Etymology
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frass (n.)
insect excrement, 1854, from German frasz, from root of fressen "to devour, to eat as a beast does" (see fret (v.)).
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gateau (n.)
1845, from French gâteau "cake," from Old French gastel, from Frankish *wastil "cake," from Proto-Germanic *was-tilaz, from PIE *wes- (5) "to eat, consume."
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aphagia (n.)
"inability to swallow," 1854, from a- (3) "not, without" + abstract noun from Greek phagein "to eat" (from PIE root *bhag- "to share out, apportion; to get a share").
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ort (n.)

"remains of food left from a meal, a table scrap," mid-15c. (from c. 1300 in Anglo-Latin), originally of animal food, but not common until late 16c.;  probably cognate with early Dutch ooraete, Low German ort, from or-, privative prefix, + etan "to eat" (from PIE root *ed- "to eat"). Perhaps from an unrecorded Old English word.

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dine (v.)

c. 1300, dinen, "eat the chief meal of the day, take dinner;" also in a general sense "to eat," from Old French disner  "to dine, eat, have a meal" (Modern French dîner), originally "take the first meal of the day," from stem of Gallo-Roman *desjunare "to break one's fast," from Vulgar Latin *disjejunare, from dis- "undo, do the opposite of" (see dis-) + Late Latin jejunare "to fast," from Latin iejunus "fasting, hungry, not partaking of food" (see jejune).

Transitive sense of "give a dinner to" is from late 14c. To dine out "take dinner away from home" is by 1758.

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lunch-counter (n.)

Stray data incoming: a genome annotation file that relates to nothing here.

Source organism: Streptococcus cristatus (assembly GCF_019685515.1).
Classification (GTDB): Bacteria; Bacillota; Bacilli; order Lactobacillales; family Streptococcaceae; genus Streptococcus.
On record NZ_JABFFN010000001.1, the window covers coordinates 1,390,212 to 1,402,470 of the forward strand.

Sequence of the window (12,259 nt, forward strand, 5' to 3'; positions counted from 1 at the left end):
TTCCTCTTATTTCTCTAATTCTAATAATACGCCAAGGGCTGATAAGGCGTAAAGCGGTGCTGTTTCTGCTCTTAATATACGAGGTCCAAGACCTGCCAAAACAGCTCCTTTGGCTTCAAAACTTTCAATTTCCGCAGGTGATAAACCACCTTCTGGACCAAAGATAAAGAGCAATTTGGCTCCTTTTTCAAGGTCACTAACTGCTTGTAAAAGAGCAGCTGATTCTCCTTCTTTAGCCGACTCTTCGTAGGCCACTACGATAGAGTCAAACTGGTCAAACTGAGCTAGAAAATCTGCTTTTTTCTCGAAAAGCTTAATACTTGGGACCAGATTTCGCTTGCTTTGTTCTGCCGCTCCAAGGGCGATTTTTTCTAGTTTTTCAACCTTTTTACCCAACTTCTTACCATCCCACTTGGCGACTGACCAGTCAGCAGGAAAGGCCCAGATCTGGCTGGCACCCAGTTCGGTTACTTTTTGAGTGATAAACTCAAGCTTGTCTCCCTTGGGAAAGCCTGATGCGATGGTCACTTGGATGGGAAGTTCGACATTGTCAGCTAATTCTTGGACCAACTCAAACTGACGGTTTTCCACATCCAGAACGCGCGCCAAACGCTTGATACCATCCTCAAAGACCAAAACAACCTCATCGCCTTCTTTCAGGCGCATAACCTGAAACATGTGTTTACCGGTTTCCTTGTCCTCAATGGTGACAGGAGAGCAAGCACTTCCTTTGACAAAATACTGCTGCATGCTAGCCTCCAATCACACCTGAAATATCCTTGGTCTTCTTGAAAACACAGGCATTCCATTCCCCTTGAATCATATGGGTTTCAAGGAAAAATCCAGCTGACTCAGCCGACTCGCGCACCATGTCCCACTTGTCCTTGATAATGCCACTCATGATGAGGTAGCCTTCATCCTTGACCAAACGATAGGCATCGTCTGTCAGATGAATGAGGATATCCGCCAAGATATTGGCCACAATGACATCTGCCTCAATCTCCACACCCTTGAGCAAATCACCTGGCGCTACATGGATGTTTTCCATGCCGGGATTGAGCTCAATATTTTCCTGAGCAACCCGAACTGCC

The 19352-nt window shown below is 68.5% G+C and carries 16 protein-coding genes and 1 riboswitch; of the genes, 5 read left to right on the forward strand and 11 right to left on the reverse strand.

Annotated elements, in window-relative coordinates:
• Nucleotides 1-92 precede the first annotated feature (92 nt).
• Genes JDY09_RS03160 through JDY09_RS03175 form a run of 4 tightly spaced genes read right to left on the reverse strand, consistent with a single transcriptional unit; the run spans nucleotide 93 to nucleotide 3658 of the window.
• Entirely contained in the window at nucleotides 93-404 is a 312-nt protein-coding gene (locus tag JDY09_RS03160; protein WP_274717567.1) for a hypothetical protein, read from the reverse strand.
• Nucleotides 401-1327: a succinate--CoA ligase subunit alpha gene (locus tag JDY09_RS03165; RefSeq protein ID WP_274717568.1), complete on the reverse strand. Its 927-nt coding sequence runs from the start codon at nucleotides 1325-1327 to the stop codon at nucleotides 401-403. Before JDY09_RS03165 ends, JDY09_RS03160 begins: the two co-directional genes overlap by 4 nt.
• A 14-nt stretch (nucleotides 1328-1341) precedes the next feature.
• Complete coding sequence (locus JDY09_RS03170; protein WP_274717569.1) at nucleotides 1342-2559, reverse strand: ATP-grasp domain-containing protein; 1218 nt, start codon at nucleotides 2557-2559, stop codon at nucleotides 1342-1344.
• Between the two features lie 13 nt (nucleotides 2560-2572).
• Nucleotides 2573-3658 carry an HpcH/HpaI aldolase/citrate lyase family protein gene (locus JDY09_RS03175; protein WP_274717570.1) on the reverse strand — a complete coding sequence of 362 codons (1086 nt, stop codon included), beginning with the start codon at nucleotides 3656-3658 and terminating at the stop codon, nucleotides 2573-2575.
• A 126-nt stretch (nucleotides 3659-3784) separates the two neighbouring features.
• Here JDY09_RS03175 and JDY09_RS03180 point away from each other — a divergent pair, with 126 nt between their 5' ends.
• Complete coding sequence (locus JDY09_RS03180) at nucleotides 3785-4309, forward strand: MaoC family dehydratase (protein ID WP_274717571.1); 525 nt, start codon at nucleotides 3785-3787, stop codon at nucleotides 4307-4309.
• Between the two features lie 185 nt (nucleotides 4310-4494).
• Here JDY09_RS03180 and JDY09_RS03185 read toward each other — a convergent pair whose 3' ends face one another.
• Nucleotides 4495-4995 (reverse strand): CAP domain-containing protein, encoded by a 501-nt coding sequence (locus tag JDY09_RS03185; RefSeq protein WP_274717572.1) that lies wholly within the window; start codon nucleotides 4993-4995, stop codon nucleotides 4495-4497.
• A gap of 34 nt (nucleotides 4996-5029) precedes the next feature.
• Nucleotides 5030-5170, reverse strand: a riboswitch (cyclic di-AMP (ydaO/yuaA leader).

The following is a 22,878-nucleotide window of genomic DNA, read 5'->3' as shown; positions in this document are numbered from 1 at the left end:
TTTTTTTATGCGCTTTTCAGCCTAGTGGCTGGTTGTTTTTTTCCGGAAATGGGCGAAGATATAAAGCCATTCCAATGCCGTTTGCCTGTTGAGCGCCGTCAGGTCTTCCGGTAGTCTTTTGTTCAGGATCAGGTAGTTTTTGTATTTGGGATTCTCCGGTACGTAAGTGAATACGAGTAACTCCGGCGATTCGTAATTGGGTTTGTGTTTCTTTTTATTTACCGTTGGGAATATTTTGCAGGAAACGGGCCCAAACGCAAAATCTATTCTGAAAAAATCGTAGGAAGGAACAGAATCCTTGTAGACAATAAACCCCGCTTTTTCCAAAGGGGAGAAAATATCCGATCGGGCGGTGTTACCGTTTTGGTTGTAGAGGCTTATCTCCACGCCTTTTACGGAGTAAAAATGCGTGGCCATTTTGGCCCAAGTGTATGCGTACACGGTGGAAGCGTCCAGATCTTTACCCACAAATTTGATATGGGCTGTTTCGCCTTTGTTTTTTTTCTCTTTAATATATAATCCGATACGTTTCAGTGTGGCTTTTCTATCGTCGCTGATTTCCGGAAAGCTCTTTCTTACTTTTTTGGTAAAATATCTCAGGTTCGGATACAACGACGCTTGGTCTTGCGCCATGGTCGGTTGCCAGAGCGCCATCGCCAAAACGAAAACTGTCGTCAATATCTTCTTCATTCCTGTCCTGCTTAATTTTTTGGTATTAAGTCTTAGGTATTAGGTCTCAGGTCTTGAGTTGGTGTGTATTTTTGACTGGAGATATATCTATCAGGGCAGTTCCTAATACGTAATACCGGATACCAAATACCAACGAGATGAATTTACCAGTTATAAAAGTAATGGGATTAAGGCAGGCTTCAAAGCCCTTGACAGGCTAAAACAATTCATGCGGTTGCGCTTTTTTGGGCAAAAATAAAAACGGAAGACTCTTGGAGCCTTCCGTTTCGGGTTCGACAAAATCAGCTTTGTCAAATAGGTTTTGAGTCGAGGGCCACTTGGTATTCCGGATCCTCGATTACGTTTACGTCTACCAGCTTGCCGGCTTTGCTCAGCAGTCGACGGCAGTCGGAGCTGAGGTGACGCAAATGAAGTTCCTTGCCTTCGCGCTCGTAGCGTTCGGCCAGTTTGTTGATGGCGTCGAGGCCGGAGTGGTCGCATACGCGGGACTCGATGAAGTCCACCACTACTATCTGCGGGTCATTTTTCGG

"long, elevated table where customers eat standing or sitting on high stools," 1854, American English; see lunch (n.) + counter (n.).

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-phage 
word-forming element meaning "eater," from stem of Greek phagein "to eat," from PIE root *bhag- "to share out, apportion; to get a share."
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devour (v.)

early 14c., devouren, of beasts or persons, "to eat up entirely, eat ravenously, consume as food," from Old French devorer (12c.) "devour, swallow up, engulf," from Latin devorare "swallow down, accept eagerly," from de "down" (see de-) + vorare "to swallow" (from PIE root *gwora- "food, devouring"). Of persons or inanimate agents (fire, pestilence, etc.) "consume destructively or wastefully," late 14c. To "swallow up" figuratively (a book, etc.) from 1580s; to "take in ravenously" with the eyes, 1620s. Related: Devoured; devouring.

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peckish (adj.)

"somewhat hungry, inclined to eat," literally "disposed to peck," 1785, from peck (v.) + -ish. Also compare peck (n.2). Related: Peckishly; peckishness.

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macaw (n.)

species of large, long-tailed American parrots, 1660s, from Portuguese macau, from a word in a Brazilian language, perhaps Tupi macavuana, which may be the name of a type of palm tree the fruit of which the birds eat.

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